Saturday, 4 April 2015

I don't really know if Jesus existed or not, to be honest.  But I think about him a lot.  And I love him.  He feels like an old friend I've known for years who is really inspiring because it's like he totally got the whole non-violence thing and how necessary it is to practice it so as to jar the field into something new ... and how hard it is to practice it.  Deny yourself.  How he knew too that most people wouldn't even see that whole aspect of his life but would just turn aside in their refusal to give up their self-defences, their smelly, infested blanket that smells like dead dogs but feels like security, but is just hating and loathing and extricating yourself from that and those who you hate and loathe and despise.  That is making the whole world blind and might blow the whole fucking thing up if we don't change our wily ways and surrender.

But ayup, easier to shore up your gun in your house and defend yourself that way from all them heathen non-Christian folks, or them horrible superstitious Christian folks, or them non-Islamic State folks, or them Iranian folks, or them white folks, or them black folks, or them men, or them women, or them gays, or them straights or them ...


Two men in the Aldi supermarket the other day were wearing rabbit ears while conducting their cashier work.  I thought it was cute that they were wearing them and also at the very same time I wanted to rip them off their heads and chop them up with scissors.  Because those rabbit ears are meaningless when you live in a country that is positioned on the revolving ball that is in autumn.  The ears only make sense when you're celebrating Easter in the northern hemisphere because it's fucking well spring.  Easter is another story that may make you think I'm a grouchy old woman but I'm sorry.  As a story it's crappy.  It's one more cobbled-together dumb nod to consumerism in the same way that Halloween is and they both need to be cut up with scissors and new wineskins instituted tout suite, Kimmoy.

But still, despite that, the part of me who is not an amateur anthropologist in despair at our cultural malaise and how we can't even see how dumb and stupid our cultural games are liked it because it was fun and because looking at the cracks in the story gets really dull after awhile and you need to go away and do something fun like putting ears on your head because it's fun and it makes your work day better so shut up, amateur anthropologist lady bore.

The old woman in front of me was taking ages to get herself sorted and move along so that I could put my trolley in position and the cashier could begin checking my onions and cornflour through in an appropriately paced fashion.  I felt happy that the woman was taking so long because slowness is a cog in the wheel of efficiency and feels like an act of nonviolent resistance.  The cashier with rabbit ears apologised for the extra 39 seconds I had to wait and I said, nay, 'tis not a burden to lump along at a snail's pace.  It gives one opportunity to observe one's impatience and say, nay, impatience, you shall not be the master of me though you scratch me with your steely nails.  It allows for daydreaming, which is a necessity for us to evolve into being able to flower big bunches of roses out the sides of our bodies for no apparent reason.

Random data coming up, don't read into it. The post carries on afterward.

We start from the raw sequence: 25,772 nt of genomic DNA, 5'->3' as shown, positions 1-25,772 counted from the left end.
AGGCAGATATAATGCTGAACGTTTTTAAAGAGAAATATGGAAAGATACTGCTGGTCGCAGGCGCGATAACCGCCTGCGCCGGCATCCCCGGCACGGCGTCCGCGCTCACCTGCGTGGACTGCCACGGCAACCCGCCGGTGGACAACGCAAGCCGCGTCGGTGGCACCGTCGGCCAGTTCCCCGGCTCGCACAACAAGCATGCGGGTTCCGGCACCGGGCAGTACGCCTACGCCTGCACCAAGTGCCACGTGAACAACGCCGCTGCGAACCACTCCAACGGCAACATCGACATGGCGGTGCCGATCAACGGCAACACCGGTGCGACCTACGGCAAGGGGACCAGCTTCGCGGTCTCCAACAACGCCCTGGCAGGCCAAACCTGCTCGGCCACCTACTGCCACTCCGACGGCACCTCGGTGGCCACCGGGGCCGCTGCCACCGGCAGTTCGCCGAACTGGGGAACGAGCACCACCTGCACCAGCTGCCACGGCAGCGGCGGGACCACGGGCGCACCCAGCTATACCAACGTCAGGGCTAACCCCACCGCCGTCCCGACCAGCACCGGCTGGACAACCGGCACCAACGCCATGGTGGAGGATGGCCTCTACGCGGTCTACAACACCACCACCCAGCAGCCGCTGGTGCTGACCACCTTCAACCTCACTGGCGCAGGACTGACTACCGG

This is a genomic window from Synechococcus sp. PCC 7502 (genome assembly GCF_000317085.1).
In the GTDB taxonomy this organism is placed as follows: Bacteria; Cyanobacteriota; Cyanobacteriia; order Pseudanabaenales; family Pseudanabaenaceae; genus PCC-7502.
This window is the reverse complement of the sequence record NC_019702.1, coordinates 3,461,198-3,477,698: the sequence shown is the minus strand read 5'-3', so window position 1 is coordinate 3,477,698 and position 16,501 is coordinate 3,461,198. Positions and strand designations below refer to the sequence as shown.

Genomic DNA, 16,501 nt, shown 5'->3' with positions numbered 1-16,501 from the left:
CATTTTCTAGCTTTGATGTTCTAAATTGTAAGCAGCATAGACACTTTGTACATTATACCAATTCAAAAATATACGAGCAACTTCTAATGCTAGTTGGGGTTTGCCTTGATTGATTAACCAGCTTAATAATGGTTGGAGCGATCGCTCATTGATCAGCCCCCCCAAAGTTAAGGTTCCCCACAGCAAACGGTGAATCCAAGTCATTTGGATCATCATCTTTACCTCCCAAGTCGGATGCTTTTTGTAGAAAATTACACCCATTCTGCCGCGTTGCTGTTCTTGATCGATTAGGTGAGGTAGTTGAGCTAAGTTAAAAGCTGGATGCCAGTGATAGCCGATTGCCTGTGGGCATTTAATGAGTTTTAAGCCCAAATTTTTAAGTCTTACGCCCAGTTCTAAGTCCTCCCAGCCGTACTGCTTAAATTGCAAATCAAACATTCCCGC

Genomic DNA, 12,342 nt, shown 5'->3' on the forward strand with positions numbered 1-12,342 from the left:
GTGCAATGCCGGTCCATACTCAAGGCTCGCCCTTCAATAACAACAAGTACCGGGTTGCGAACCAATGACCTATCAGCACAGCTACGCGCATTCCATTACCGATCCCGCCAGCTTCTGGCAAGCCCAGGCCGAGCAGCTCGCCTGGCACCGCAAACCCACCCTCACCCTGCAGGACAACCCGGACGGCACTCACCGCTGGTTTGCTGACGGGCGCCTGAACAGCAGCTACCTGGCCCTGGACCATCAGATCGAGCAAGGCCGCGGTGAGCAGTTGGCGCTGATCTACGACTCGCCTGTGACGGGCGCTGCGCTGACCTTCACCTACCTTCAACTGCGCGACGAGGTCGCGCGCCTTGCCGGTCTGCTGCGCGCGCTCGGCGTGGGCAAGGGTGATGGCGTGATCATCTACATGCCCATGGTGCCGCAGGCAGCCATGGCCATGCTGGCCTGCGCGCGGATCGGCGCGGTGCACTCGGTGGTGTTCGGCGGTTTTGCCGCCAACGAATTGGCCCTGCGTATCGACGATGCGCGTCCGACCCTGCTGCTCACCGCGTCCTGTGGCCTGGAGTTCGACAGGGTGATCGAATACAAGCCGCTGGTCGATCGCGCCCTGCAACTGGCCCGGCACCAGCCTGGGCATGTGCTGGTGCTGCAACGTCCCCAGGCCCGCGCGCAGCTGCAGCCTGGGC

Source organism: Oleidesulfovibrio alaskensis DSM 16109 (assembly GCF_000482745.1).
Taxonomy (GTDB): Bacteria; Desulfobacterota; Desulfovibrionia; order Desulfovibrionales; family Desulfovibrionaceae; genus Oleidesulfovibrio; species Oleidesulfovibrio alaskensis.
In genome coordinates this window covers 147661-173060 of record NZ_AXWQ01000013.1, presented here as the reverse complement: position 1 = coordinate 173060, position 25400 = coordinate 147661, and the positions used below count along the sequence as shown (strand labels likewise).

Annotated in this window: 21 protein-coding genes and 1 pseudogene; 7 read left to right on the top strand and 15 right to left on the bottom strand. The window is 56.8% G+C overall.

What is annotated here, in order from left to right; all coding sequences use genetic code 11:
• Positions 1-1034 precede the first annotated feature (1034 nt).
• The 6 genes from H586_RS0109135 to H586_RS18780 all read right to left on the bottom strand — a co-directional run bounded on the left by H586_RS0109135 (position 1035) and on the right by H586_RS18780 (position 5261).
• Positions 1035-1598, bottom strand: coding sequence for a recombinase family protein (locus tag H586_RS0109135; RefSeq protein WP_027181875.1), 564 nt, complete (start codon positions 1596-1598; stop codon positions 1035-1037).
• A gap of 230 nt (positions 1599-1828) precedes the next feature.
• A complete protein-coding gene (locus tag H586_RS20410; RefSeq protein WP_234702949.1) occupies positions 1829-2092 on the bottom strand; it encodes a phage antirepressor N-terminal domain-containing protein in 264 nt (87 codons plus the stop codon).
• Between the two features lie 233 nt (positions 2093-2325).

I didn't say all of that to the rabbit-eared cashier but I did say it's fine to go slow, and that we should all go at a quarter of the pace that we currently go at.  And he laughed and said, nay, the good people at Aldi would not allow such a thing.  And I said, then they be stupid buffoons who should be lined up and shot with flower guns and forced to go lie down for an afternoon nap.


I have been feeling in recent months like I wish to die.  Not because life isn't worth living, because it wonderfullishly is, but because I haven't had enough of life.  There are different lives that you get to live depending upon a massive amount of variables, and the door I've been subjected to walk through and down its dreary cobwebbed hallway is the one my malfunctioning body has forced me down.  It's like living in a swamp where all the words get sucked out the soles of my feet.

It sounds very dramatic to say that I have been feeling like my body is slowly dying.  But it has felt like that.  My turning circle has been very small.  I don't mind a small turning circle because at a size that looks small to the outside world is where the richest words flow in through the soles of your feet and up and out through the top of your head like a fountain.  Small is good.  But everything is relative.  It gets scary when it gets exceedingly small because you know that the fabric that exists outside your window isn't enough to hold you rightly in the space in which you find yourself.

It should be.  All cultures except our stupid one know this stuff.  It's basic 101 stuff about illness, and supporting those who need it so that they strengthen and become exactly the sort of people who you would expect them to become when they know they live in a space that holds them up.  They become people who do not look like politicians. Being ill in our culture is really fucked up and I'm only surprised that more people don't end their lives when they are in these chronically ill spaces.